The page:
How did you hook up with Martha Cooper and how big an inspiration was her work to your own career?

Martha’s work is just something else. She is a true pioneer. One of a few unique people that realised what was going on and documented it for the rest of us, and her influence is felt everyday around the world. As a photographer, her legacy is just too sick. The images she took, of Dondi for instance, are the best Graff images and we are all in her shadow, but most importantly you can see the equal respect between her and those early kings in her images. Whereas nowadays, a lot of media that exists about Graff just seems to hijack the artist. My portraits are more than a nod back to her. I wanted to be able to show a writer in the honest way that she could back in the day, but do it with a modern, personal edge to it.


Over the years, what do you feel have been the biggest changes in the world of graffiti art?

It’s not really something I feel to comment on, as I am still an outsider and not being a writer, will always stay that way I guess. But what I can say is that it’s good that artists get some exposure nowadays, but the media (advertising, clothing etc) just take all the time. You see graff imagery everywhere but it’s diluted and often ugly.

There was a big craze of stencil street art. What do you reckon will be the next wave of style to come through and dominate?

I think street art will change again. Snub (street artist with skills) was showing me an article just yesterday about the problems with street art. Anyone with a computer and printer can make street art, but that doesn’t make it good, then go and paste it up on a graff’d street to get a’sick’ flick that they can then go home and drink tea, whilst they post up on their Blog. It can be a weak way of doing things and also shows little respect to those who have mastered a handstyle or throw up and maybe plotted a spot for some time.

Just because it’s outside and up on the wall doesn’t make it good. There is a lot of art school shit out there. Just take a trip to Shoreditch or Wooster ST to see it. It’s hard to say but I think after the massive exposure of the last few years, it will all go underground again as hardcore bombers get more militant in their approach.

Have you had the opportunity to visit other nation’s graffiti scenes and how does the UK talent compare?

Not enough in Europe but that’s gonna change when I start on the book. I have been to Berlin and Amsterdam, Paris etc but never Barcelona, which I really get burned about when I think about it. For the book, Aroe is hooking me up with some heavy crews in Europe and then I will be in a better position to comment. USA coast to coast several times. I was in NYC in December and it’s kind of lost the way a bit in terms of Graff, though there are certain hot spots and productions that are still setting standards.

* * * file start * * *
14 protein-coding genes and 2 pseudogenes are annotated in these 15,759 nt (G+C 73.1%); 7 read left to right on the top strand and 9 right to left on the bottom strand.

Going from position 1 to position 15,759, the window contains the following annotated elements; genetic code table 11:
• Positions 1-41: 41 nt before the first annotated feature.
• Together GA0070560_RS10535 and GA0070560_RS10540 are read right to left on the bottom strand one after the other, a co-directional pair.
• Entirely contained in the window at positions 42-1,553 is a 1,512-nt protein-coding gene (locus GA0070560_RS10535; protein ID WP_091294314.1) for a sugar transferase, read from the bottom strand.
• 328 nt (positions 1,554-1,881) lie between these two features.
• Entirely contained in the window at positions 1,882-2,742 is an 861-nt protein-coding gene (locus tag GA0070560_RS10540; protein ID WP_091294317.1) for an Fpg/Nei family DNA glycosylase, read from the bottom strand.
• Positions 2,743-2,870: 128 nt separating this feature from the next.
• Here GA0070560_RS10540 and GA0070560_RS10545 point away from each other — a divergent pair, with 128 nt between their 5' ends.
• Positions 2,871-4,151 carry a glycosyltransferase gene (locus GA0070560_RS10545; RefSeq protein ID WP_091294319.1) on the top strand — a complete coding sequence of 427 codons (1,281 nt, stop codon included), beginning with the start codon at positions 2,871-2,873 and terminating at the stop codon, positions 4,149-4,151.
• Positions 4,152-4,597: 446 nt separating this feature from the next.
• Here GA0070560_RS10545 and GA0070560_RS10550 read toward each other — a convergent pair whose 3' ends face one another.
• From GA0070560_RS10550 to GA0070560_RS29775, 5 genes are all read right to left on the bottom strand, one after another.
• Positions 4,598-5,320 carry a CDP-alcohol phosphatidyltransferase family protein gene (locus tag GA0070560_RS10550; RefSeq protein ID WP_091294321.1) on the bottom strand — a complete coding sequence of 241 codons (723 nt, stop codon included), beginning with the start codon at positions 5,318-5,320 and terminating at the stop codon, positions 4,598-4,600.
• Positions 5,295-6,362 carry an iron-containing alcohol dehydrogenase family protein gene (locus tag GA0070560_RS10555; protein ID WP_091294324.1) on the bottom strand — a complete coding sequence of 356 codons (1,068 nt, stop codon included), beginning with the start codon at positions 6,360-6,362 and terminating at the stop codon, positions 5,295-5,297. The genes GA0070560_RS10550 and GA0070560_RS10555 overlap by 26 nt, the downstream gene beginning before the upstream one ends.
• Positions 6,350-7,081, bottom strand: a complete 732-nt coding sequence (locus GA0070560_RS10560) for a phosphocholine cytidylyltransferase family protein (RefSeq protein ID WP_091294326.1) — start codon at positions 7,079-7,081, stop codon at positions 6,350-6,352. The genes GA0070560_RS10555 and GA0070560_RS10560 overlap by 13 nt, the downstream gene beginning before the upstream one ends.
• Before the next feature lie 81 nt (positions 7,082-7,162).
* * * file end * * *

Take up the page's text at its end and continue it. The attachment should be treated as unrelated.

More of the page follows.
Who are some of your favourite writers and do you have any all time favourite pieces?

Classic pieces would be too big a list to include, and there’s no need for me to recycle info about Kings that people already know. But what I will say is that graff hits me in different ways and to me, a lot of it is about context. In December I took 4 days out and went to New York (to take anything but Graff flicks). There was about 2ft snow on the ground and it was so cold my camera froze, but I forgot all about it when I was wandering around the Bronx and saw a fresh COPE dub. It’s moments like that that make Graff such a vital artform. Or watching Seen paint in Brighton. That was the same weekend the Writers One show opened and was too too mental.

I am also gonna try and go down the diplomatic route here. Some of my favourite current writers I am trying to get into the Portraits book, so you will all have to wait till then to see the list. However; I am biased with this, but to be honest some of my mates are just so on top of their skills that I have to include them. Aroe obviously, who right now is so red hot he’s burning! To me, he represents someone that could just stop and leave his legacy to speak for itself but he never really seems to tire. Since he started dropping characters again a few years back, his productions have just set the standard down here. This weekend I took flicks of his new Skeleton B-Boys and he keeps trying new things which is important when you are an artist of any form.

Then there is Odisie. There’s nothing this man can’t paint. Everyone should be scared of him. I just wish he would get out there more. Someone should start a fund to send him paint every week. The world needs his pieces! Serious. When they work together they have done some of my favourite productions. Near the top of the list is the Beef to the Chief wall. It’s a dope production but was also just a funny funny weekend and I got fresh flicks. Also, I gotta give props to Rat. He is an artist that seems in constant change. Sometimes it’s like he’s over a piece and onto a new idea before he’s even half way through, but every time you see them you know they’re his, even though the style changes almost daily. Then there’s the whole car in the NT video, ‘nuff said. In fact forget anything you are doing now. Stop reading this. Just go and watch the Terror Fabulous film.